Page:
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CU System briefs (06/30/2012)

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  • SCRANTON, Pa. (7/2/12)--Due to a recent reduction in salary for the City of Scranton , Pa., employees, Tobyhanna FCU, with  $162 million in assets, has reached out with financial solutions to assist city employees affected by recent salary reductions. The credit union is granting the City of Scranton employees a "holiday" on their loan payments, which will allow employee members to skip their monthly loan payments in July and August, according the Pennsylvania Credit Union Association (Life is a Highway June 28). The assistance is a response to Mayor Chris Doherty's announcement Wednesday that, due to the city's financial crisis, he is unilaterally cutting employees' pay to the federal minimum wage of $7.25 an hour …
  • WALTHAM and BROOKLINE, Mass. (7/2/12)--Medical Area FCU (MAFCU), a $73 million asset credit union based in Brookline, Mass., announced Friday it finalized a merger with RTN FCU, a $705.8 million asset, Waltham, Mass.-based credit union. The merger will become effective Aug. 1.  MAFCU's Brookline and Dorchester branches will be known as the Medical Area Division of RTN. The legal name of the combined credit union will be RTN FCU. All current MAFCU employees will continue their employment with the credit union. MAFCU has 10,801 members, while RTN FCU has 37,629 members …
  • ALTOONA, Pa. (7/2/12)--Linda A. Holland, 53, former manager of Altoona, Pa.-based Your Choice CU, was arraigned Wednesday on 116 felony counts related to embezzlement of more than $61,807 over a three-year period from the $10.1 million asset credit union (Altoona Mirror and Associated Press June 28). An audit revealed that Holland allegedly removed cash from her drawer 58 times between June 11, 2008, and April 1, 2011. Paperwork falsely attributed the missing cash to business-related expenses such as building maintenance, marketing, office supplies and employee travel, said authorities. Police say the thefts ranged from $33 to $4,500. A preliminary hearing will be held Thursday  …
  • GREENSBORO, N.C. (7/2/12)--First Carolina Corporate CU moved during the weekend to a new office space and has a new mailing address, according to a notice in the North Carolina Credit Union League's Web newsletter Weekly Conversation  (June 29).  As of Sunday, the corporate's address is: 7900 Triad Center Drive, Suite 410, Greensboro, N.C. 27409 …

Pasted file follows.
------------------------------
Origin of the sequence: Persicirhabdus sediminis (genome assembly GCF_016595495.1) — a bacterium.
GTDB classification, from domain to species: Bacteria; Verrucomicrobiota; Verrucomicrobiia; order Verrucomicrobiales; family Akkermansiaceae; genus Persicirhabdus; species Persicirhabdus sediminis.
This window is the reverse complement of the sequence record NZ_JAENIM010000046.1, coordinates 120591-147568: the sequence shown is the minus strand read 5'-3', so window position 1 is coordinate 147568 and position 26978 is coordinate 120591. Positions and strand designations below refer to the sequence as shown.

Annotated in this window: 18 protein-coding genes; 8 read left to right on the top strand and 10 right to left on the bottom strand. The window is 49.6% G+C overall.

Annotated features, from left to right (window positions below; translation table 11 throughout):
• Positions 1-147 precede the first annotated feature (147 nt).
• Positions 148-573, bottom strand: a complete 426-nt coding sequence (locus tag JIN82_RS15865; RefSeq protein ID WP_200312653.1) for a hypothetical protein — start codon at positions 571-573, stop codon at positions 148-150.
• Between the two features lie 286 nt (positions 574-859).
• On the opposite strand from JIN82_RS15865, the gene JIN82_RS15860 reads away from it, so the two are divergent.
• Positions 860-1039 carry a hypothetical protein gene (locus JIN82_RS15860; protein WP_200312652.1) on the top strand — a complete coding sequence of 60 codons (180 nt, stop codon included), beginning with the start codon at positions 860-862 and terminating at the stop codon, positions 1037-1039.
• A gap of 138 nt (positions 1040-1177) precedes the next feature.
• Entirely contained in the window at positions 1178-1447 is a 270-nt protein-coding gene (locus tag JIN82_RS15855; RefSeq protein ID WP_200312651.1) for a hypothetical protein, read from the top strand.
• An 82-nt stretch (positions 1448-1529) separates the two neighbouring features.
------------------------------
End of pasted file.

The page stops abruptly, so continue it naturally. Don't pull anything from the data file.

• SAN ANTONIO (7/2/12)--An employee of San Antonio-based SACU was inducted into the Credit Professionals International (CPI) Hall of Fame at the CPI annual conference recently. James "Jim" Peters, Bank Secrecy Act compliance officer/loss prevention adviser of  SACU's risk advisory services division, was recognized  for his outstanding support of CPI, a professional organization in which several of his employees have been integrally involved, said SACU. Peters, a member of SACU since 1977, is not a member of CPI himself. CPI said his support has been instrumental in keeping Alamo Credit Professionals International and CPI District 8 viable for the past 10 years.  Peters was named Alamo CPI's Boss of the Year in 2003 and 2011. From left, Linda Simbeck and Pat Evans, CPI president, congratulate Peters on his induction. (Photo provided by SACU) …

Conn. league CEO Why political advocacy matters

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MERIDEN, Conn. (7/2/12)--Credit unions should include government affairs and political advocacy in all their strategic plans and give these areas the same priority as any other important operational strategy or initiative, according to Tony Emerson, president/CEO of the Credit Union League of Connecticut.

Emerson's article, "The 'business' of governmental affairs," which was published in CUinsight (June 29), outlined why credit unions should be involved in political advocacy. In essence: "If a credit union were an animate body, governmental affairs would be analogous to an antibody that protects it from illness," he wrote.

Political advocacy is not an optional activity and not something that can be done part time, he wrote. "Yes, we must be strategic about the way we are involved, but choosing not to be involved and support our governmental affairs initiatives could lead to the diminution or extinction of our movement," he added.

"I can't imagine any credit union allowing a competitor to come into its board room annually to conduct its strategic planning sessions, and be allowed to set the agenda and state the desired goals for the upcoming year," Emerson said. "However, when we fail to involve ourselves in our movement's political advocacy activities, this is exactly what we are doing."

In strategic planning sessions, credit unions most often concentrate on growth strategies, products and services, the economy, expense controls and income opportunities, he wrote. "I would suggest that we add government affairs to that list."

For the full article, use the link.

IMSNBCI IWash. PostI report on switching-banks study

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WASHINGTON (7/2/12)--National media including the Washington Post and MSNBC  last week reported on consumers' dissatisfaction with banks and a study that says banks are still vulnerable to losing customers to credit union and smaller institutions.

The study, a Financial Institution (FI) Vulnerability Index from Javelin Strategy & Research, was the subject of a story on June 26 in News Now. (See the resource link to "FI vulnerability: 11% of consumers likely to switch PFIs.")